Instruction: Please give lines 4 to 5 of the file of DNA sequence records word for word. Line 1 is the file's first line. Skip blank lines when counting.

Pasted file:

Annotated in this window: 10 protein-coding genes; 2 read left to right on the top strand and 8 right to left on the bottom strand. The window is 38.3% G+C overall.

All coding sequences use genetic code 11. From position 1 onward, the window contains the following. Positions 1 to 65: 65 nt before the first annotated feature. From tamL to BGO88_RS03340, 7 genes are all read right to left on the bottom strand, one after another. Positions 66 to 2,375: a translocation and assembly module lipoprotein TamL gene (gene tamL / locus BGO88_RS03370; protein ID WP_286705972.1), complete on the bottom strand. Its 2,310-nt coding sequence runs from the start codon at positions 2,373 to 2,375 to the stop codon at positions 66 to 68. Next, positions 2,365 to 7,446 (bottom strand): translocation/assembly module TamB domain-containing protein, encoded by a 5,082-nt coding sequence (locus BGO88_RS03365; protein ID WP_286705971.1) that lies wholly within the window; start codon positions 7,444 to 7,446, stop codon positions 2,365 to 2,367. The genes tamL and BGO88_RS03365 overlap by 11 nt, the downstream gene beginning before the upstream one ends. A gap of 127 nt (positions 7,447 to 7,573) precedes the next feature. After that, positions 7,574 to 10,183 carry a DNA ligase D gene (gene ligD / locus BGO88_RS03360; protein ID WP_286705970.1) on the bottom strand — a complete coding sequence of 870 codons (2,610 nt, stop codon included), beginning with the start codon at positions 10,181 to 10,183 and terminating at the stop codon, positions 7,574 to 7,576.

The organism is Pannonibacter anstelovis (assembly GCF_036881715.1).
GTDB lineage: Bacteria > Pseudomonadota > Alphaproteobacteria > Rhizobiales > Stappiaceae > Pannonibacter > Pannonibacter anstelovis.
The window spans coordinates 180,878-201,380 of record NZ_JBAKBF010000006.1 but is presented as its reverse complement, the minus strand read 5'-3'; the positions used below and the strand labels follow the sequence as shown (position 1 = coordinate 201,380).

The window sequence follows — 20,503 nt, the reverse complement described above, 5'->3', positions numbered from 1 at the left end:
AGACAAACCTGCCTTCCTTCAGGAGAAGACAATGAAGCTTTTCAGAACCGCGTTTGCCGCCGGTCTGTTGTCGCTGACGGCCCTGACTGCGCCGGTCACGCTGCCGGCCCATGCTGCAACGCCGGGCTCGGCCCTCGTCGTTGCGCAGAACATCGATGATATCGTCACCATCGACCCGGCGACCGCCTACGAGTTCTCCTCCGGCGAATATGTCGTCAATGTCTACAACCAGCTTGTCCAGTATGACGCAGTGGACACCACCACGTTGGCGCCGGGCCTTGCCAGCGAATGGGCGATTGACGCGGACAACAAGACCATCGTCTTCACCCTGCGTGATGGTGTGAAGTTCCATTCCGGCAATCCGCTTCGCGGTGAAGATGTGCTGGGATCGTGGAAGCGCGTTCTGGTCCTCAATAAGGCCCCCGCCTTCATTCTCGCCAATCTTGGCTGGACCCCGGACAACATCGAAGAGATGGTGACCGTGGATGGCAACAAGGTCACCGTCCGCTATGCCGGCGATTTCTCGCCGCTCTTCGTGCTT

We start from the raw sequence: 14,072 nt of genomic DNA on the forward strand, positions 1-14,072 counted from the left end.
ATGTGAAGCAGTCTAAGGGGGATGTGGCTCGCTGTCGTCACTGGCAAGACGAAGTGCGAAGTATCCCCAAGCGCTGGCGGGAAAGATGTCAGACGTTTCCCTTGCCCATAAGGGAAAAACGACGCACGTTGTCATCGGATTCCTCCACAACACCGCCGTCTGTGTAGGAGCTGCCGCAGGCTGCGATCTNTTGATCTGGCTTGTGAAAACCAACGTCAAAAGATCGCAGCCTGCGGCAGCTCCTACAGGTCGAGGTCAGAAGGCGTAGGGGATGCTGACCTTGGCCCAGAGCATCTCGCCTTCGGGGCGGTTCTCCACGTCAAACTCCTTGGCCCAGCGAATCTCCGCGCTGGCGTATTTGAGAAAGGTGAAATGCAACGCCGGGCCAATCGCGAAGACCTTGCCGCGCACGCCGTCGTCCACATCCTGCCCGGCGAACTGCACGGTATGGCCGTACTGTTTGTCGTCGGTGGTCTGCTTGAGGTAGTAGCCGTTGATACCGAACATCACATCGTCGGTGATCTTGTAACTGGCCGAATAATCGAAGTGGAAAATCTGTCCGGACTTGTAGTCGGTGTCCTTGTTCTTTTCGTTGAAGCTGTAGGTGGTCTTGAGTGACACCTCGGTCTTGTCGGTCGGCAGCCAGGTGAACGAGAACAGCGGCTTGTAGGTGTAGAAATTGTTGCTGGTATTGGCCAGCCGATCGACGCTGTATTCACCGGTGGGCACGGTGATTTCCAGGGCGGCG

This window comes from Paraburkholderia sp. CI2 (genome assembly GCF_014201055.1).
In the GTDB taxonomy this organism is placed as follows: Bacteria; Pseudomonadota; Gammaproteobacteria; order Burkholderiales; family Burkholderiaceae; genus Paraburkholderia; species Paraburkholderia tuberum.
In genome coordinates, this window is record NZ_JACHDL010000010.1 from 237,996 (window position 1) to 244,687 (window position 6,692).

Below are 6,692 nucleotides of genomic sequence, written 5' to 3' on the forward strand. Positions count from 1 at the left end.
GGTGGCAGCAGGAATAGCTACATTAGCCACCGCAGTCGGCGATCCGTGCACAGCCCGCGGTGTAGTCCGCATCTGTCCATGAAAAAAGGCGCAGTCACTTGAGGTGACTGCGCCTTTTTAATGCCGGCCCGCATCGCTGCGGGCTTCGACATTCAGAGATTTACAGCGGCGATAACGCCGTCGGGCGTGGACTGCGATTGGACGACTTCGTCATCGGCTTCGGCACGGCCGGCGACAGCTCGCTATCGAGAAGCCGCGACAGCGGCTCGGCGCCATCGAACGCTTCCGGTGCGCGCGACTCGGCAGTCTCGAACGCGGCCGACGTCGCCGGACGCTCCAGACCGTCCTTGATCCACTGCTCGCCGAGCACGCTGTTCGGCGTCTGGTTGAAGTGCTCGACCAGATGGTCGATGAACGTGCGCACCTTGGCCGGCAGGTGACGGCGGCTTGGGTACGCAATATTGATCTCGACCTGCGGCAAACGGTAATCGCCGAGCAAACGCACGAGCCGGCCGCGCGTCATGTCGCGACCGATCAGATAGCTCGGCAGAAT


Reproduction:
GTDB lineage: Bacteria > Pseudomonadota > Alphaproteobacteria > Rhizobiales > Stappiaceae > Pannonibacter > Pannonibacter anstelovis.
The window spans coordinates 180,878-201,380 of record NZ_JBAKBF010000006.1 but is presented as its reverse complement, the minus strand read 5'-3'; the positions used below and the strand labels follow the sequence as shown (position 1 = coordinate 201,380).